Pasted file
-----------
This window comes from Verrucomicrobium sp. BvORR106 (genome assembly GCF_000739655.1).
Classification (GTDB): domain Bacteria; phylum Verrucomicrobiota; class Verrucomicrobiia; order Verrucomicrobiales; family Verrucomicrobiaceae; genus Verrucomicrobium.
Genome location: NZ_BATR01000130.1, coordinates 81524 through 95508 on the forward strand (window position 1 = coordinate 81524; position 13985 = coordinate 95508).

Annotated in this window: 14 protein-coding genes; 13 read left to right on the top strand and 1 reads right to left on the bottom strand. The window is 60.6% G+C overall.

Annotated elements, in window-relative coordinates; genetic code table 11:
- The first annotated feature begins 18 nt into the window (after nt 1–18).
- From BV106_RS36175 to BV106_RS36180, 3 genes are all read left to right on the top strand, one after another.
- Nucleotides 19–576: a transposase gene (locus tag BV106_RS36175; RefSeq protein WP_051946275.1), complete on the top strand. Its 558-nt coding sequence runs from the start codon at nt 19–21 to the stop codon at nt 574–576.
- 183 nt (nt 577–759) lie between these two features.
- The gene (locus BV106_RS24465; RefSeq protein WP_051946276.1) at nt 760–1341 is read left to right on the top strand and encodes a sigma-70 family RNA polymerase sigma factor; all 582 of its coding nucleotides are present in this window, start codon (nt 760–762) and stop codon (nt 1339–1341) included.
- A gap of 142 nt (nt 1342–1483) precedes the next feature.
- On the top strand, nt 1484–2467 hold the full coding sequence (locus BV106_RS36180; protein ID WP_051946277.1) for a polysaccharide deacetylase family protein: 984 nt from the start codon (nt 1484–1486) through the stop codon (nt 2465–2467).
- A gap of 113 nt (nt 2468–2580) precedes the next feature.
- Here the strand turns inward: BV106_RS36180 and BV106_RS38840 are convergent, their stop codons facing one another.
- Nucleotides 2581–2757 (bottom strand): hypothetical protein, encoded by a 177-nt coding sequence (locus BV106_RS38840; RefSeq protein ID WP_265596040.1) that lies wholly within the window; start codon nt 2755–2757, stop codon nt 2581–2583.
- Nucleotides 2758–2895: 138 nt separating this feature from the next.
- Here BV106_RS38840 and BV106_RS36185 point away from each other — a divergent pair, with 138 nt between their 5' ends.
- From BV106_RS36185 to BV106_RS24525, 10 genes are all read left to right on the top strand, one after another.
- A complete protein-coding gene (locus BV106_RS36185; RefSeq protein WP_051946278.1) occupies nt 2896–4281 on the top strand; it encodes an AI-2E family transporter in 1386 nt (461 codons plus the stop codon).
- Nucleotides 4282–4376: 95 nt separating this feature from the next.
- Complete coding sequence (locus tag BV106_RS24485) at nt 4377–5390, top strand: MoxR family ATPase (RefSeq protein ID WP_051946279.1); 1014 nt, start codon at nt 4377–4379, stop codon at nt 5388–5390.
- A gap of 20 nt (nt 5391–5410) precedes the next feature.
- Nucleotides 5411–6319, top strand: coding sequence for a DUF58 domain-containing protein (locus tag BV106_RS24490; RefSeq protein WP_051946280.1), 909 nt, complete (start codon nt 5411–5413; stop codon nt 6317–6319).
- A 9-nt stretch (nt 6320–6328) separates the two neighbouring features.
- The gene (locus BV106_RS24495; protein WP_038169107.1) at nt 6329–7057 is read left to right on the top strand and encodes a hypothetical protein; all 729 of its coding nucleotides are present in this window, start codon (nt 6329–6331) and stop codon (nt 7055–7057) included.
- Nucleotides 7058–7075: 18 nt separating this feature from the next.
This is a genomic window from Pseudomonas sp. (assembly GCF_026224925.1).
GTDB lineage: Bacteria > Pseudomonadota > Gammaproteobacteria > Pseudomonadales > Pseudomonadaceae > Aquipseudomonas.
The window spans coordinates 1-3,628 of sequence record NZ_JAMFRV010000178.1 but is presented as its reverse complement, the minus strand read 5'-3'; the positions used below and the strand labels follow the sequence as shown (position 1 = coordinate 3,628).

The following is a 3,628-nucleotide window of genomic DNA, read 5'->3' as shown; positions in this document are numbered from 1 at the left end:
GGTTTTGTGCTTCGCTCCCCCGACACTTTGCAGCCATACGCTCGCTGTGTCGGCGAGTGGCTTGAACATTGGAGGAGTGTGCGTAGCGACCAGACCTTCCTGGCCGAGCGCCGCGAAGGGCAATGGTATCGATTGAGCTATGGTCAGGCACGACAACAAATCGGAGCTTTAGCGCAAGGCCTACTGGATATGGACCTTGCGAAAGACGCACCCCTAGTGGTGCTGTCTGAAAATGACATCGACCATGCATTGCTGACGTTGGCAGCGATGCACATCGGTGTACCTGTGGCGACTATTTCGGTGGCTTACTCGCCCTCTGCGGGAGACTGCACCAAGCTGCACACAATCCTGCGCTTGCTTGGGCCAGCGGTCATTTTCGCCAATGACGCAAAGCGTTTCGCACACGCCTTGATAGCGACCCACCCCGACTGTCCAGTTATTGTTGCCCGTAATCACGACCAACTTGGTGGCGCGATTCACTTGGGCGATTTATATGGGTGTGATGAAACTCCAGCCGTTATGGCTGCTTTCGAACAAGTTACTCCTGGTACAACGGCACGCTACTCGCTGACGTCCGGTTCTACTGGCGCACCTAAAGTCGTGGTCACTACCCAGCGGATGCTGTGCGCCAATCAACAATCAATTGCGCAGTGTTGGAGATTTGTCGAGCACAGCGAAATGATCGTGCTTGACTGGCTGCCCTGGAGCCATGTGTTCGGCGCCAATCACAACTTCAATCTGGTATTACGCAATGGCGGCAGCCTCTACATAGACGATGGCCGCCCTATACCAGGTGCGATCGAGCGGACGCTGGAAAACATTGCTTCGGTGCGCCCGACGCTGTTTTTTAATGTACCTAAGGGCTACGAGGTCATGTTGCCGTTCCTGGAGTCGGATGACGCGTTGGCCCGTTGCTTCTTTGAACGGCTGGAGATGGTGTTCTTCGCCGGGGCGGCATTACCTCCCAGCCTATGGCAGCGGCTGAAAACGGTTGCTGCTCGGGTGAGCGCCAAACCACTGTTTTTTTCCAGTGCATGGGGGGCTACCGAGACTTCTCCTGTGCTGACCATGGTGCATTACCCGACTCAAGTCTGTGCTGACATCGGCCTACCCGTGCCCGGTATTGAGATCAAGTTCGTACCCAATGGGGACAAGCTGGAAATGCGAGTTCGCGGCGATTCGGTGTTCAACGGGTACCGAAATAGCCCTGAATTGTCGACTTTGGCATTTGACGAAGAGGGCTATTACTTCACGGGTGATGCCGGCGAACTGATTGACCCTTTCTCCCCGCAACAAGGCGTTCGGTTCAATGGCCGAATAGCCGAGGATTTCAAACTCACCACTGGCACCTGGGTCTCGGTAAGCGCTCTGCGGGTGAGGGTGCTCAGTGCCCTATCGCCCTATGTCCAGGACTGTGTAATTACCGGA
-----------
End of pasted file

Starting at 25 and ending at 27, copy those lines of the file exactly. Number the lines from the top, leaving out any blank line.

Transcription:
- The gene (locus BV106_RS24495; protein WP_038169107.1) at nt 6329–7057 is read left to right on the top strand and encodes a hypothetical protein; all 729 of its coding nucleotides are present in this window, start codon (nt 6329–6331) and stop codon (nt 7055–7057) included.
- Nucleotides 7058–7075: 18 nt separating this feature from the next.
This is a genomic window from Pseudomonas sp. (assembly GCF_026224925.1).